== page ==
FCSN // Newsletter // 2017 // August 2017 // Getting Your Transition Age Student Involved in the IEP Process

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Getting Your Transition Age Student Involved in the IEP Process

By Nancy Mader, Director of Transition Projects

It’s that time of year again! School has started, and parents and students are navigating the new year’s challenges. The transition team at The LINK Center would like to remind parents and families of the importance of student involvement in the IEP process, especially for transition age youth (age 14 to 22). In Massachusetts, students aged 14 or older must be invited to attend all IEP meetings where the IEP Team discusses transition planning. Ideally, students will be involved in their IEP development and meetings as early as elementary school. Below we have collected some best practices and advantages to getting your student involved in their IEP.
Prepare students for the IEP meeting by helping them:

  • Read and understand the IEP language
  • Understand progress made on goals
  • Understand why some goals may not have been met
  • Understand their disability and how it will impact their transition to adult life
  • Know their personal strengths and challenges
  • Know their preferences and dislikes
  • Advocate for needed accommodations
  • Voice their vision for life after high school (future goals for employment, education, and independent living)

Students of all abilities can participate in the IEP meeting and some are even able to take a leadership role. Here are some ways a student can take charge:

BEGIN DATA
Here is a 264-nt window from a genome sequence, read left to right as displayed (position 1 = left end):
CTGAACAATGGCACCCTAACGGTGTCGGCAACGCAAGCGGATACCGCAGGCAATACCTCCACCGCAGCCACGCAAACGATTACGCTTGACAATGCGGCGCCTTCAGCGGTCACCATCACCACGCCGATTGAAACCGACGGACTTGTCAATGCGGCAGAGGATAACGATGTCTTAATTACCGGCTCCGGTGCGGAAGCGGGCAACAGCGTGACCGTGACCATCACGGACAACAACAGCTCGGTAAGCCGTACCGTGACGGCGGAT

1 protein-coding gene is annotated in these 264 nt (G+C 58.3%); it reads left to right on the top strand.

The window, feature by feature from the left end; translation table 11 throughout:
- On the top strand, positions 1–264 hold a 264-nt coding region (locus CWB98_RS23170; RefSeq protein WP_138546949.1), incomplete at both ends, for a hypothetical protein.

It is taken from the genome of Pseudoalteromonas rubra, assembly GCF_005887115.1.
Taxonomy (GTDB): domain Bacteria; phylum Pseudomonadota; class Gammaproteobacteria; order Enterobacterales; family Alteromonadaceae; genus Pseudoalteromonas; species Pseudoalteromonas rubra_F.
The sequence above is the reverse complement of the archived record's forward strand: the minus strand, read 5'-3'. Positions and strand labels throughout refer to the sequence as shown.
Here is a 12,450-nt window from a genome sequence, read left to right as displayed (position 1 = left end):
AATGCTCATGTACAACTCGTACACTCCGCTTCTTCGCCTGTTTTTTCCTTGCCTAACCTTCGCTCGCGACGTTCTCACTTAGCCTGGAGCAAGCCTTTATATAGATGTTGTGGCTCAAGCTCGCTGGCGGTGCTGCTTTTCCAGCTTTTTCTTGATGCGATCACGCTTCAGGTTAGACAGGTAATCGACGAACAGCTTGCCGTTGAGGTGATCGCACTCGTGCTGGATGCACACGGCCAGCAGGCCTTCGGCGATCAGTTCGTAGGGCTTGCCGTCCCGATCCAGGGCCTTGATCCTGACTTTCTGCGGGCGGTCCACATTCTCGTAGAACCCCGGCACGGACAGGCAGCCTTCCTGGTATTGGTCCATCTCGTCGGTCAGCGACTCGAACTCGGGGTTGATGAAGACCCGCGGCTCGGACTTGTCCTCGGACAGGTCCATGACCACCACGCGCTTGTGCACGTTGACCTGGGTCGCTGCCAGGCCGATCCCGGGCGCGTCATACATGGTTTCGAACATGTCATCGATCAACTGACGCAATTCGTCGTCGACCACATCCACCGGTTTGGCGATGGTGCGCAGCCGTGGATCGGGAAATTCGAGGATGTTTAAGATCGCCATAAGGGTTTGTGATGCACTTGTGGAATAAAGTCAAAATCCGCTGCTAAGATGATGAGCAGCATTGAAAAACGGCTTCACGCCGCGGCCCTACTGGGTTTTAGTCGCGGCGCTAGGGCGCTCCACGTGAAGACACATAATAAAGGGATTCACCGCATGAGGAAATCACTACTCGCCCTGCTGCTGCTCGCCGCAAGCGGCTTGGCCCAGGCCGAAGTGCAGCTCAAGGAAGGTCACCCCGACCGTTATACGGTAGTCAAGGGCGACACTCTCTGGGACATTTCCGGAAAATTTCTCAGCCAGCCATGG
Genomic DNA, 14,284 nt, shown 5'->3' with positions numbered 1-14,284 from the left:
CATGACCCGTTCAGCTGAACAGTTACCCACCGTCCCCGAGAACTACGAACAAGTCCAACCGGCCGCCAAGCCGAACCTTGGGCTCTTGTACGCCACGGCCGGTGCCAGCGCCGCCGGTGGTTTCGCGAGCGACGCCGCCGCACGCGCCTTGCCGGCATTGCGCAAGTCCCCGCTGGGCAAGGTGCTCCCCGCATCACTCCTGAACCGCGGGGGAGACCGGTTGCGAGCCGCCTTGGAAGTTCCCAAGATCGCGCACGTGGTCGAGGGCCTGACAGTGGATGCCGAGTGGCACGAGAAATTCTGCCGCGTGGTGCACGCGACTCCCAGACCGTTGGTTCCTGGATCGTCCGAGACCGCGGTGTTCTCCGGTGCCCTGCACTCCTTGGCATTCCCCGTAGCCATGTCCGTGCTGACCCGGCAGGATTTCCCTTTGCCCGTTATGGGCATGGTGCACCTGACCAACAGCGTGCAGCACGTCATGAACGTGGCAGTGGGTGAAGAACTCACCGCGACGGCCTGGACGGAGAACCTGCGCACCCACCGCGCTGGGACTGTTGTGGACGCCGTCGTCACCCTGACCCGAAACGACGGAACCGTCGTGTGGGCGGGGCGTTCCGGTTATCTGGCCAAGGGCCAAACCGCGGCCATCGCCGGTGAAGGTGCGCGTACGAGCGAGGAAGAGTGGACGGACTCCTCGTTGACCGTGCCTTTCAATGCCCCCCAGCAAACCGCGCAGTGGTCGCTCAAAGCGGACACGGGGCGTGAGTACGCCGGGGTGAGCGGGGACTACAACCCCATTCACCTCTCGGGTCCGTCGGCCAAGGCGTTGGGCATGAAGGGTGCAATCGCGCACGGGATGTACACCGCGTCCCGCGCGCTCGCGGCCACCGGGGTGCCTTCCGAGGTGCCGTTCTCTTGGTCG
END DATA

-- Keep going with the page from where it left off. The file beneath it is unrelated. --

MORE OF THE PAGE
• Decide who they would like to invite to the IEP meeting
  • Create the invitation to the IEP
  • Deliver the IEP invitations
  • Prepare food or coffee for the meeting
  • Attend the meeting
  • Keep track of time
  • Take meeting notes
  • Introduce the attendees at the meeting
  • Develop IEP goals and identify needed services
  • Identify their postsecondary goals regarding education, employment, and independent living
  • Advocate for supports and accommodations

Self-determination is an important skill for young adults of all abilities, and full participation in the IEP process can help students feel empowered and independent. Benefits from involvement in the IEP process include:

  • Learning to self-advocate
  • Learning how and when to self-disclose
  • Experiencing empowerment and leadership
  • Ownership of their goals and motivation to achieve them
  • Understanding their rights under IDEA and state education laws
  • Increasing self-awareness of strengths, preferences, interests, and needs

There are many more ways in which a student can participate in an IEP meeting. Considering their strengths and interests and offering choices on how they can participate may increase their motivation to attend and be an active member of the IEP Team. The most important thing is to get them participating and being active in their educational decision-making process in any way possible.